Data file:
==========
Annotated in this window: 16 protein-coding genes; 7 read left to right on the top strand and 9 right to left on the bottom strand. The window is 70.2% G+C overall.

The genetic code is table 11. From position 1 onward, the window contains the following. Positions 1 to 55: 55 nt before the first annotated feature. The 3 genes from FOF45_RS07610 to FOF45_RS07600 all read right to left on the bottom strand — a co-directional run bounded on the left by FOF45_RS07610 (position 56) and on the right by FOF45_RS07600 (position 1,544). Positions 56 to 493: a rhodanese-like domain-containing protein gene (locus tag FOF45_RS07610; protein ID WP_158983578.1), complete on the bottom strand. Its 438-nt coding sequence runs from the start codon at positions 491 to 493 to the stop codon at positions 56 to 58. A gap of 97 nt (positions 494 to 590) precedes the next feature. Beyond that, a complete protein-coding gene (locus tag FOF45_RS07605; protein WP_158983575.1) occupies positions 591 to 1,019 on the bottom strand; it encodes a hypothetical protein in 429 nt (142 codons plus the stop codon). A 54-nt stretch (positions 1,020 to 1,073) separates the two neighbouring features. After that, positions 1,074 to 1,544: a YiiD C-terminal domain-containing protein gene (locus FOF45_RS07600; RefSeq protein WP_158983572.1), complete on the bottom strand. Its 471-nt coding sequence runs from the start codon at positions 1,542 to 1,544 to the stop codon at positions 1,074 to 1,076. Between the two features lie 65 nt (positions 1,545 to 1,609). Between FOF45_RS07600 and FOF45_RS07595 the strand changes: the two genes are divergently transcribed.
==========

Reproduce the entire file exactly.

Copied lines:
Annotated in this window: 16 protein-coding genes; 7 read left to right on the top strand and 9 right to left on the bottom strand. The window is 70.2% G+C overall.

The genetic code is table 11. From position 1 onward, the window contains the following. Positions 1 to 55: 55 nt before the first annotated feature. The 3 genes from FOF45_RS07610 to FOF45_RS07600 all read right to left on the bottom strand — a co-directional run bounded on the left by FOF45_RS07610 (position 56) and on the right by FOF45_RS07600 (position 1,544). Positions 56 to 493: a rhodanese-like domain-containing protein gene (locus tag FOF45_RS07610; protein ID WP_158983578.1), complete on the bottom strand. Its 438-nt coding sequence runs from the start codon at positions 491 to 493 to the stop codon at positions 56 to 58. A gap of 97 nt (positions 494 to 590) precedes the next feature. Beyond that, a complete protein-coding gene (locus tag FOF45_RS07605; protein WP_158983575.1) occupies positions 591 to 1,019 on the bottom strand; it encodes a hypothetical protein in 429 nt (142 codons plus the stop codon). A 54-nt stretch (positions 1,020 to 1,073) separates the two neighbouring features. After that, positions 1,074 to 1,544: a YiiD C-terminal domain-containing protein gene (locus FOF45_RS07600; RefSeq protein WP_158983572.1), complete on the bottom strand. Its 471-nt coding sequence runs from the start codon at positions 1,542 to 1,544 to the stop codon at positions 1,074 to 1,076. Between the two features lie 65 nt (positions 1,545 to 1,609). Between FOF45_RS07600 and FOF45_RS07595 the strand changes: the two genes are divergently transcribed.